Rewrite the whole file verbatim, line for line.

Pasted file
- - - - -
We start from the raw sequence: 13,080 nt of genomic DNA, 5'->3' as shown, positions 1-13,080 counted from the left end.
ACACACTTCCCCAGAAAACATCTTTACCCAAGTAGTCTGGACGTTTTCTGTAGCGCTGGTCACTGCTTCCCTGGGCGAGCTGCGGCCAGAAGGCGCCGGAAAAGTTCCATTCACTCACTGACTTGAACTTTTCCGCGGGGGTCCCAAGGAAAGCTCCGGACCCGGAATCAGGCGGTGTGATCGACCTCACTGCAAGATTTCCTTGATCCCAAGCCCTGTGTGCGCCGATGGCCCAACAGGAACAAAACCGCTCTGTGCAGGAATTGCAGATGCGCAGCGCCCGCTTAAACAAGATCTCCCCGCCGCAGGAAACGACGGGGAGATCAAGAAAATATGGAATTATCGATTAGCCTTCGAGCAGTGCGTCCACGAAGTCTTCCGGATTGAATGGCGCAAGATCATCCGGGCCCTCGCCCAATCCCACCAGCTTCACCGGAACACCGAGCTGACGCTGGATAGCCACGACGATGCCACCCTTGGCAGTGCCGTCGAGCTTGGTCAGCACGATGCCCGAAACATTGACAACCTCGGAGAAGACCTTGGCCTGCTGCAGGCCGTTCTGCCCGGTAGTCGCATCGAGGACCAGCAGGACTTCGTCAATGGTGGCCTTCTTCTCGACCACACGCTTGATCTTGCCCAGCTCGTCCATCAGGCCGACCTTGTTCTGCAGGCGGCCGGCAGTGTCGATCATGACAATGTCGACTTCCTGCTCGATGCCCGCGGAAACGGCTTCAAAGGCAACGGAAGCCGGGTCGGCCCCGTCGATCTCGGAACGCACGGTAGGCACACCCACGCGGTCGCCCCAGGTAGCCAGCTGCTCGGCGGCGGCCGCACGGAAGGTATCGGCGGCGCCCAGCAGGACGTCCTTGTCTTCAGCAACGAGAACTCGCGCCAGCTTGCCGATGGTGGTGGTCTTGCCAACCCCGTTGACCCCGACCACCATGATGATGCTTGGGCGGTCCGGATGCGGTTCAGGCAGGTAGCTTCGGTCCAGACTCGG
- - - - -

We start from the raw sequence: 13,080 nt of genomic DNA, 5'->3' as shown, positions 1-13,080 counted from the left end.
ACACACTTCCCCAGAAAACATCTTTACCCAAGTAGTCTGGACGTTTTCTGTAGCGCTGGTCACTGCTTCCCTGGGCGAGCTGCGGCCAGAAGGCGCCGGAAAAGTTCCATTCACTCACTGACTTGAACTTTTCCGCGGGGGTCCCAAGGAAAGCTCCGGACCCGGAATCAGGCGGTGTGATCGACCTCACTGCAAGATTTCCTTGATCCCAAGCCCTGTGTGCGCCGATGGCCCAACAGGAACAAAACCGCTCTGTGCAGGAATTGCAGATGCGCAGCGCCCGCTTAAACAAGATCTCCCCGCCGCAGGAAACGACGGGGAGATCAAGAAAATATGGAATTATCGATTAGCCTTCGAGCAGTGCGTCCACGAAGTCTTCCGGATTGAATGGCGCAAGATCATCCGGGCCCTCGCCCAATCCCACCAGCTTCACCGGAACACCGAGCTGACGCTGGATAGCCACGACGATGCCACCCTTGGCAGTGCCGTCGAGCTTGGTCAGCACGATGCCCGAAACATTGACAACCTCGGAGAAGACCTTGGCCTGCTGCAGGCCGTTCTGCCCGGTAGTCGCATCGAGGACCAGCAGGACTTCGTCAATGGTGGCCTTCTTCTCGACCACACGCTTGATCTTGCCCAGCTCGTCCATCAGGCCGACCTTGTTCTGCAGGCGGCCGGCAGTGTCGATCATGACAATGTCGACTTCCTGCTCGATGCCCGCGGAAACGGCTTCAAAGGCAACGGAAGCCGGGTCGGCCCCGTCGATCTCGGAACGCACGGTAGGCACACCCACGCGGTCGCCCCAGGTAGCCAGCTGCTCGGCGGCGGCCGCACGGAAGGTATCGGCGGCGCCCAGCAGGACGTCCTTGTCTTCAGCAACGAGAACTCGCGCCAGCTTGCCGATGGTGGTGGTCTTGCCAACCCCGTTGACCCCGACCACCATGATGATGCTTGGGCGGTCCGGATGCGGTTCAGGCAGGTAGCTTCGGTCCAGACTCGG